Poetry has transcended through time and space for centuries and has continued to affect readers worldwide. From Shakespeare's sonnets to Poe's horrors, writers have time and time again break the barriers of modern language and phonics. Nowadays, most popular modern poetry is of spoken word and is performed in cafes and on stages across the country.

Sometimes these poems are so real that they're incredibly believable. So, what would happen if poems were, well... filmed? I'll give an example.

Robert Frost's poem "Mending Wall" describes two New England neighbors, in which one farmer asks his neighbor to rebuild the stone wall separating their two properties. What seems to be a simple task turns into something much more meaningful and complex, making this particular poem the most analyzed of Frost's literature. Here is an excerpt:

"I let my neighbor know beyond the hill;

And on a day we meet to walk the line

And set the wall between us once again.

We keep the wall between us as we go.

To each the boulders that have fallen to each.

And some are loaves and some so nearly balls

We have to use a spell to make them balance:

"Stay where you are until our backs are turned!"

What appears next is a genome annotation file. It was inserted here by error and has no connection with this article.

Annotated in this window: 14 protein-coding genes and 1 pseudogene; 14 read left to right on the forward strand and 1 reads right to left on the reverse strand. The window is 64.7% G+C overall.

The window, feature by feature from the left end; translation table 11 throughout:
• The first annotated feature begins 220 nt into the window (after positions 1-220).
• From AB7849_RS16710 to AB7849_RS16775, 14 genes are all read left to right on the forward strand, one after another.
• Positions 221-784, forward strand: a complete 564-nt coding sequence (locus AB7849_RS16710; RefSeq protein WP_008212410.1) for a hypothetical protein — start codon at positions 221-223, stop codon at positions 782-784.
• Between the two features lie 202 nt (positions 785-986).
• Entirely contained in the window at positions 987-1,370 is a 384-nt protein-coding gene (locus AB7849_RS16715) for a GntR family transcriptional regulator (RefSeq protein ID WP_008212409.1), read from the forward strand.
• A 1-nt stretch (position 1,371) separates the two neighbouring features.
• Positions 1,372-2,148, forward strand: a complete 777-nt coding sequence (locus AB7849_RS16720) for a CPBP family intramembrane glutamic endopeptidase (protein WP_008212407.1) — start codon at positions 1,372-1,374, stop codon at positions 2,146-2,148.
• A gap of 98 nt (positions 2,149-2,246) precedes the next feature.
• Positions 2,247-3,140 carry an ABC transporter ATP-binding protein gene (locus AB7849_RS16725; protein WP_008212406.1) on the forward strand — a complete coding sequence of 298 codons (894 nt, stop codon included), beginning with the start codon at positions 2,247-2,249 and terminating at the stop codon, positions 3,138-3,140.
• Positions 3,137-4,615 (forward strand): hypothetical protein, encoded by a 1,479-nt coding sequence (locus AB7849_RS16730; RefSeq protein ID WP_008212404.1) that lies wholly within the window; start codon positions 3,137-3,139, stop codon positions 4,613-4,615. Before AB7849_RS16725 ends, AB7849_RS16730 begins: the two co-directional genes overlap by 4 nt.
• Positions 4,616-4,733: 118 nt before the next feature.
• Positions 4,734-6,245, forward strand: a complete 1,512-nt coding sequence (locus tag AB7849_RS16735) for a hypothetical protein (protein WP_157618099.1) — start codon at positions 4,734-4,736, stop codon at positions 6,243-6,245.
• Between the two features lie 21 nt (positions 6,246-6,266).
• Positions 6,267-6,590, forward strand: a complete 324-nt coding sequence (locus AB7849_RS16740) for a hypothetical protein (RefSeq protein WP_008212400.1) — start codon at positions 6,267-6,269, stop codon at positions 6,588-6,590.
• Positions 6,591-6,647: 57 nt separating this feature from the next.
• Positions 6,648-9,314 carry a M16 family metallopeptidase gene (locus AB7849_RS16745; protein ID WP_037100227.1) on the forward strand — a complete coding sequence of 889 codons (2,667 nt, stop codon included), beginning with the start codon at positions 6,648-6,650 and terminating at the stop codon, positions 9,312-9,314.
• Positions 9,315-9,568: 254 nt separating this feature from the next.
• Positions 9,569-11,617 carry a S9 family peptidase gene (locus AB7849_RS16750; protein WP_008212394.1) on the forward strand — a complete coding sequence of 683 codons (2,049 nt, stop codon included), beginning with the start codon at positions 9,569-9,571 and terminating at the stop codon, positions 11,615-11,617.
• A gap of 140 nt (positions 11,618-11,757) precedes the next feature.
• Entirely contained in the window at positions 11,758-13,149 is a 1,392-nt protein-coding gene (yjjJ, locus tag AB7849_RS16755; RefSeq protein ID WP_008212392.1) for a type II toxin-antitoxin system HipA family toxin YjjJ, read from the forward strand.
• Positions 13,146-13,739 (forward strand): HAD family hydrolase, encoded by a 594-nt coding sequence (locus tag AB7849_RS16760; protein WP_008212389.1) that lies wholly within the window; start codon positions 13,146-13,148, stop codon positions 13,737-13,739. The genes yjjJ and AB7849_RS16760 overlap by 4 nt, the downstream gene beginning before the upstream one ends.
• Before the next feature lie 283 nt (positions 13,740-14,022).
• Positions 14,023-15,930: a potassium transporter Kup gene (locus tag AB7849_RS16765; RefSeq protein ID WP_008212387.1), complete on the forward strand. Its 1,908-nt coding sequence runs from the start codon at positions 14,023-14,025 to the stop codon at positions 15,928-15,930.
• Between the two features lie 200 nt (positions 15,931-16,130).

We wear our fingers rough with handling them.

Oh, just another kind of out-door game,

One on a side. It comes to little more:

There where it is we do not need the wall:"

With the wall about to be prepared, filming it might go along the lines of this:

In filming Robert Frost’s poem, It would most likely take place in a Deciduous Forest in the Northeast (Upstate New York, Northern Massachusetts, Vermont, Maine etc.). In terms of season, spring has just begun and the snow is slowly melting but still present. The wall could be around 7-10 feet considering only two people work on it.

The two characters names are unknown, but they both seem to be fairly elder men. For the sake of the film, they’ll be named Michael and Liam. Michael will be the man questioning the wall, while Liam will be the one responsible for building the wall.

The gap created by a mysterious entity could be anything, since Frost did not specify who broke down the wall. An apparition of a black bear who is seeking vengeance from its hunting grounds being destroyed by the wall can fit well in this case. Background music for this film will be a little eerie.

Most of what had happened in ‘Mending Wall’ is left unknown, so eerie music only makes sense.

Seeing poetry in another form of art is what makes this type of literature so spectacular to read and a sight to behold. To read the rest of Mending Wall, click here.